Low trust in online media quality has led to an overreliance on private marketplaces, observes 33Across' Eric Wheeler. Here he explores how the industry should pursue quality at source.
When a New Yorker wakes up with a dry mouth in the middle of the night, she stumbles from her bed to the sink, turns on the tap, and quenches her thirst with a glass of cold, crisp water before ambling back to sleep. At no point does she worry that her 3 a.m. dehydration might lead her to gulp down water that could cause her to get sick – and she shouldn’t. She can unconsciously drink, trusting that the NYC water has been filtered at the source, all the way from the Catskills or the Delaware Watershed.
Why doesn’t the same principle apply to programmatic advertising? Simple answer: it should.
The problem is that when we put the plumbing in place for programmatic, we stopped short. We installed a filter at the faucet instead of the point of intake or source, forcing the entire industry to come up with downstream solutions that are costly, create chaos, and engender mistrust.
Faulty filters lead to clogged programmatic pipes
One result of the lack of upstream filtering is the current overreliance on private marketplaces (PMPs) to achieve acceptable viewability and fraud levels.
Creating these PMPs is both time-consuming and error-prone, which unnecessarily drives up operational costs and limits campaign scale. It’s not that PMPs are never appropriate – just that they are best deployed to test more innovative strategies and data segments – not for hitting basic quality metrics.
Another symptom is the clutter we see across the open exchange ecosystem. According to benchmarks from Oracle’s MOAT Analytics, just under half of the impressions flooding open exchanges in Q4 2018 were not even viewable. The problem is that these low-quality impressions aren’t just worth nothing, they are actually losing advertisers money because of the cost incurred by needing to process, analyze and potentially claw back billions of opportunities.
Furthermore, it causes damage to the publisher’s brand, in addition to the real cost of serving, measuring, and refunding impressions on their end.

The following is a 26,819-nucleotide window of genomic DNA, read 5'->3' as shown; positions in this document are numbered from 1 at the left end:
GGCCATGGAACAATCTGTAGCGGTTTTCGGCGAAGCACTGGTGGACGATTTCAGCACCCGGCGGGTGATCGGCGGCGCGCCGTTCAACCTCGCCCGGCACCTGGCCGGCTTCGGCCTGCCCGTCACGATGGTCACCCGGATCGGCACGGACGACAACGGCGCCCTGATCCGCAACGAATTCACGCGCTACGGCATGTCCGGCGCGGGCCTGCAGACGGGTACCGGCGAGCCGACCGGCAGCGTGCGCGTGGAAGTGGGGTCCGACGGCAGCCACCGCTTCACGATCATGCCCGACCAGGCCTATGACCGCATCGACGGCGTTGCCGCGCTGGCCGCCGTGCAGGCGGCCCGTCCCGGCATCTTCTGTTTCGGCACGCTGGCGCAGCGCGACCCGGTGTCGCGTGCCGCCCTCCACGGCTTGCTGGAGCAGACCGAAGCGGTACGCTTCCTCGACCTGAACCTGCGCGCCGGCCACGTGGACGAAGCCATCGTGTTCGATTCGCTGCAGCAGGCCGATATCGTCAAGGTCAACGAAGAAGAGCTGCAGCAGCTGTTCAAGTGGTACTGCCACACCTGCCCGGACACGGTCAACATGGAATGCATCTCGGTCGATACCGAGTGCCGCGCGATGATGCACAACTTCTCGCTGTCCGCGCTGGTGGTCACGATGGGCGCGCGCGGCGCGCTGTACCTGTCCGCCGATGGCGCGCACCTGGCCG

So why are we still letting unfiltered water flow through the pipes? Well, now that buyers have greater transparency into wasted impressions things are starting to change, quickly.
Historically, there was an assumption that acceptable display inventory was nearly infinite and dirt cheap. In reality, many of these impressions and clicks were out of view or from bots. As attribution and measurement solutions improve, marketers are gaining better insight into inventory cost vs. actual value, and ditching their addiction to low-cost, low quality scale.
Upstream filters support true SPO
Now that we’re well into 2019, I'm hopeful that the industry will make a push for quality and transparency filtered at the source. Supply Path Optimization (SPO) is a key example of the shift toward quality – yet even as advertisers home in on which of their buying partners are delivering the most value, the flood of inventory powered by client-side and server-to-server (S2S) header bidding demonstrate the need for filtering for viewability and fraud before the impressions even hit the exchange.
If we as an industry truly want to continue addressing quality issues, we need to recognize that moving upstream toward the source is one of the keys to making the most of SPO.
Besides being a more efficient way to do business, creating a baseline of quality inventory offers an environment where innovation can flourish. For too long the industry has been forced to obsess over “human” and “viewable,” at the expense of more advanced, real-time, contextual and audience signals.
Instead of basic viewability, why not optimize toward higher quality attention with targeting levers such as minimum time-in-view, share-of-voice, and optimal creative size? It’s possible today but we need to build on the right foundation. Quality inventory is finite but accessing it at scale is also the foundation for driving real results for any campaign and the industry overall.